Parasite protein offers new hope for malaria vaccine

Newly discovered molecule spurs kids’ immune systems to pump out antibodies

LOCKED IN  Red blood cells infected with malaria-causing parasites (shown almost completely filling a cell) may avoid imminent destruction if new research pans out. A parasite protein triggers mouse immune systems to trap the parasites inside cells instead of releasing them into the bloodstream.

J. Curtis

Tanzanian toddlers may have handed scientists the key to kicking malaria.

By examining blood plasma of two-year-olds exposed to the disease, researchers have discovered a new vaccine target: a protein recognized by the immune systems of malaria-resistant children.

Malaria, which can be especially deadly for kids, develops when mosquito-borne protozoan parasites invade and then burst out of red blood cells to enter the bloodstream. Drugs can treat the disease, but researchers have struggled to develop vaccines.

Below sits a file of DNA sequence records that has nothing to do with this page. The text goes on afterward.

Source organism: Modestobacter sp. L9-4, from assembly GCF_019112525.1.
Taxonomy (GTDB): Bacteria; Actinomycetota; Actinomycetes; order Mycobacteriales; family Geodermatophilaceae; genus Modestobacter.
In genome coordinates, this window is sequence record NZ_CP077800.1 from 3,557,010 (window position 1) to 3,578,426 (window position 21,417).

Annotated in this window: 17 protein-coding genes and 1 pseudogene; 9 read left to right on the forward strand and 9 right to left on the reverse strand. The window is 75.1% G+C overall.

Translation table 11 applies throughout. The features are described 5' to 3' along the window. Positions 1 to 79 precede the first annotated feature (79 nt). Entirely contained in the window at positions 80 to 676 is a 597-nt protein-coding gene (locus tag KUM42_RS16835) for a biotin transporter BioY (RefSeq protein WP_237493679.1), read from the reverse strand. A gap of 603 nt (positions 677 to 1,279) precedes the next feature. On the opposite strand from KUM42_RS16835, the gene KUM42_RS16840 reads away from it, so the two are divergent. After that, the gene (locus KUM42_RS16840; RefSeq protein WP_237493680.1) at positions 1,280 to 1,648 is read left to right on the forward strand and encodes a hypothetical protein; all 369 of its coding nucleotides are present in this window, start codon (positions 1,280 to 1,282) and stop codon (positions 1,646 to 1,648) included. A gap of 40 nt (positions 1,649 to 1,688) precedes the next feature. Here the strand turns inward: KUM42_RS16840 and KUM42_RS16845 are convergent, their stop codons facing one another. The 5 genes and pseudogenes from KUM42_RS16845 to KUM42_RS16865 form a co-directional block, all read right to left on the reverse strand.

Malaria researcher Jonathan Kurtis of Brown University in Providence, R.I., and colleagues examined plasma samples and disease histories collected during a 2005 study of 453 Tanzanian youngsters. The team found that kids resistant to malaria make antibodies that can spot a parasite protein and trap marauding protozoa within red blood cells. Imprisoned, the parasites can no longer rampage through the body.

When the team injected the protein into mice, the animals’ immune systems revved up and churned out antibodies. After infection with a particularly lethal parasite strain, mice making the antibodies survived about twice as long as those not vaccinated, Kurtis and colleagues report in the May 23 Science.

The researchers plan to begin a vaccination trial using the protein in monkeys, followed by a study in humans. 

Meghan Rosen is a staff writer who reports on the life sciences for Science News. She earned a Ph.D. in biochemistry and molecular biology with an emphasis in biotechnology from the University of California, Davis, and later graduated from the science communication program at UC Santa Cruz.

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